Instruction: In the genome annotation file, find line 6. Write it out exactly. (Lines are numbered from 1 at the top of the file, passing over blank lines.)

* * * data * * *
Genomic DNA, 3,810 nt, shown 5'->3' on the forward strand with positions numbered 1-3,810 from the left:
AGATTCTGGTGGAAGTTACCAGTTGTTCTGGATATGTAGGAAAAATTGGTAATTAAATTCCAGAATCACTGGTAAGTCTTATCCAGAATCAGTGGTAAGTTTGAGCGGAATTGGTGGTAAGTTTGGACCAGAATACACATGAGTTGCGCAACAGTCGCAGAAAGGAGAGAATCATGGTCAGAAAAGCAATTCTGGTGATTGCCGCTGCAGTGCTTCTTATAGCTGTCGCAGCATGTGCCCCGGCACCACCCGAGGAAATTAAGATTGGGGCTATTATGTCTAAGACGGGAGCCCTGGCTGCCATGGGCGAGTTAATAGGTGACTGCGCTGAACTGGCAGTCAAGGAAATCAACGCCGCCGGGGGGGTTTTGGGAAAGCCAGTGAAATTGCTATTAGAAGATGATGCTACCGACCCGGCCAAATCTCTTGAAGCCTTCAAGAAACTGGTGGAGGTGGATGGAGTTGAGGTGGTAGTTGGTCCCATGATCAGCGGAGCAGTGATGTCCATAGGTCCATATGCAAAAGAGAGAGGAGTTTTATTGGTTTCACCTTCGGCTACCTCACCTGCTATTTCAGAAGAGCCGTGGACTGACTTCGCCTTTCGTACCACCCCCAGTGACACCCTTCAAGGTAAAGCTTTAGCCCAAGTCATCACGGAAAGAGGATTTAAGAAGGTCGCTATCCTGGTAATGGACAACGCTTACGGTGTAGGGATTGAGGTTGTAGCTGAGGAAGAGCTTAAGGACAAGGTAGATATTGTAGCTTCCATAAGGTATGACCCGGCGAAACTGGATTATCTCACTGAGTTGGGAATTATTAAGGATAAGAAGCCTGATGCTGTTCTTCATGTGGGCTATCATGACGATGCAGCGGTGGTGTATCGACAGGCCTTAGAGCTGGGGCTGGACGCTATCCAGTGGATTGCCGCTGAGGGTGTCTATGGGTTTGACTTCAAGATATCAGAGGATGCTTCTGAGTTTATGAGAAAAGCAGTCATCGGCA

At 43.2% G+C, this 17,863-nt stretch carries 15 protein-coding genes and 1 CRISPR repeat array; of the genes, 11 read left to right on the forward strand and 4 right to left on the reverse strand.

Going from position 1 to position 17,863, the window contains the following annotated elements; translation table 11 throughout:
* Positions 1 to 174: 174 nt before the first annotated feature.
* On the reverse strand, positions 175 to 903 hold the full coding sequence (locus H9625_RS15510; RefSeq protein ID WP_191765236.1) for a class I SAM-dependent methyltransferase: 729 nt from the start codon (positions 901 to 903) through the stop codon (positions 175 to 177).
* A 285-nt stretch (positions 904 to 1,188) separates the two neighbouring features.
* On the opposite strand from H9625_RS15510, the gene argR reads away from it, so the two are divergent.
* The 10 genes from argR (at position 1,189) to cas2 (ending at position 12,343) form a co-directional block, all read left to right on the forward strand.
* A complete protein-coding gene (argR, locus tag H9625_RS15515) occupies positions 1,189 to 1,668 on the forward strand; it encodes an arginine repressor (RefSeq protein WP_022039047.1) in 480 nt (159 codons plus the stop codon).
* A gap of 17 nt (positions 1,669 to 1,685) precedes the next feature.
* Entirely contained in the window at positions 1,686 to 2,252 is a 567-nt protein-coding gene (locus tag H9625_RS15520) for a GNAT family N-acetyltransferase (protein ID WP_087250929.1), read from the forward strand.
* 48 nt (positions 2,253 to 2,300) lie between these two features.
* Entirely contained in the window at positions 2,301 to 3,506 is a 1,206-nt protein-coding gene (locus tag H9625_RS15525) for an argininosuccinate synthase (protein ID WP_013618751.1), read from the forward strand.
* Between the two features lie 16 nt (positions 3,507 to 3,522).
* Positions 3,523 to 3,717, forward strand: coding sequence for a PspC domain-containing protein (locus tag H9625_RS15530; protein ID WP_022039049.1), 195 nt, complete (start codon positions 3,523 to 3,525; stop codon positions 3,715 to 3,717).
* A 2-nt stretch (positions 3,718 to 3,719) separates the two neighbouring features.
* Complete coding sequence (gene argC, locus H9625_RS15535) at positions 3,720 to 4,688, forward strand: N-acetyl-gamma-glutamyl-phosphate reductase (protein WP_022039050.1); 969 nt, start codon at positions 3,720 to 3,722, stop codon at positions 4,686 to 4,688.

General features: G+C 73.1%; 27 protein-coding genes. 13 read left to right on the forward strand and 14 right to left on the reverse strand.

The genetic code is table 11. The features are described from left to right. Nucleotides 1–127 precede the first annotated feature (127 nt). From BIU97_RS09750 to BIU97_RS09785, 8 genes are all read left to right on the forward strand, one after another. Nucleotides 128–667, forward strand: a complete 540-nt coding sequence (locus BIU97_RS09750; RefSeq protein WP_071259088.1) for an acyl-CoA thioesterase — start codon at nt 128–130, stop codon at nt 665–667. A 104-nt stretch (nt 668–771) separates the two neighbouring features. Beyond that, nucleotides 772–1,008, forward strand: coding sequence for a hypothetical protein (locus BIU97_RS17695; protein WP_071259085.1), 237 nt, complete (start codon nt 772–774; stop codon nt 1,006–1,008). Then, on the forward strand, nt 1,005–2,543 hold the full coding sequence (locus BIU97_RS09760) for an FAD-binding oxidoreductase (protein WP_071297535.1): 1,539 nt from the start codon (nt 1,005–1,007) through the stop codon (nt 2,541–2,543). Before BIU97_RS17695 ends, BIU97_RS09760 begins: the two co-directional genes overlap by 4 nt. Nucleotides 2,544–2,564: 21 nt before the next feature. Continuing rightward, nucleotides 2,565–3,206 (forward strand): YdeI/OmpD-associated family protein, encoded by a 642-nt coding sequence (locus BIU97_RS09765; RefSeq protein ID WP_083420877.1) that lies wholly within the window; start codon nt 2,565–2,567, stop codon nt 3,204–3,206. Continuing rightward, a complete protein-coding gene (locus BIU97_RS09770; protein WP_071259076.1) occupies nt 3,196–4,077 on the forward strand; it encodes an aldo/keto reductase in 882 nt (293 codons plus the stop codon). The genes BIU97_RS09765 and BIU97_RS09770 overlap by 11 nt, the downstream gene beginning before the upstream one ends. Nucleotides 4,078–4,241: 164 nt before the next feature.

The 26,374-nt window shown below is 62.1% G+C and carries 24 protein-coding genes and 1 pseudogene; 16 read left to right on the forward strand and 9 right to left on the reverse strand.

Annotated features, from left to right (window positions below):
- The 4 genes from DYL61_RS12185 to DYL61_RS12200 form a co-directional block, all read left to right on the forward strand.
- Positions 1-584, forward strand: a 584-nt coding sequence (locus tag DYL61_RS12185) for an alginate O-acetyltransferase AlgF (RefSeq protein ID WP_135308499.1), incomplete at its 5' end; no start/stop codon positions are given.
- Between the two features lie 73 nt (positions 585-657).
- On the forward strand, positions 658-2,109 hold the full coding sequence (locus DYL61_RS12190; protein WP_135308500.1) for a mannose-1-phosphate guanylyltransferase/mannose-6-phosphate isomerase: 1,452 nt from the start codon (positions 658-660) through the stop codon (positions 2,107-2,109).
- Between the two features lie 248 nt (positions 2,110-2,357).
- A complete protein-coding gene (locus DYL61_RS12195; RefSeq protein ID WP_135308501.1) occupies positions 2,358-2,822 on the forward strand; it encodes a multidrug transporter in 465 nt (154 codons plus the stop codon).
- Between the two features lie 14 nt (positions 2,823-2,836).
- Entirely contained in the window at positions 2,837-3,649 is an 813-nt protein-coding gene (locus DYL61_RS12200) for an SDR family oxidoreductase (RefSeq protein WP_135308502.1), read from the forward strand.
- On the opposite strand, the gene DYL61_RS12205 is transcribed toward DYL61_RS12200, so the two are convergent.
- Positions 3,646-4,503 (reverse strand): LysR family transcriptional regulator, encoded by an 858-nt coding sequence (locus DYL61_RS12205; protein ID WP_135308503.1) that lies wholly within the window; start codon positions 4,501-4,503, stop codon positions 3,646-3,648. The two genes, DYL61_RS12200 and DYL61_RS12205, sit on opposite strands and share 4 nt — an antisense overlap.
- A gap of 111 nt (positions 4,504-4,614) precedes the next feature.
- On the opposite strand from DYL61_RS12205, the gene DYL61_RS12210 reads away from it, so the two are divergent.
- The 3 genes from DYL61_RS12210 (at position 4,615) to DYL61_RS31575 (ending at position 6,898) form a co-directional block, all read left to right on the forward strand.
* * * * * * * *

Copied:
* On the reverse strand, positions 175 to 903 hold the full coding sequence (locus H9625_RS15510; RefSeq protein ID WP_191765236.1) for a class I SAM-dependent methyltransferase: 729 nt from the start codon (positions 901 to 903) through the stop codon (positions 175 to 177).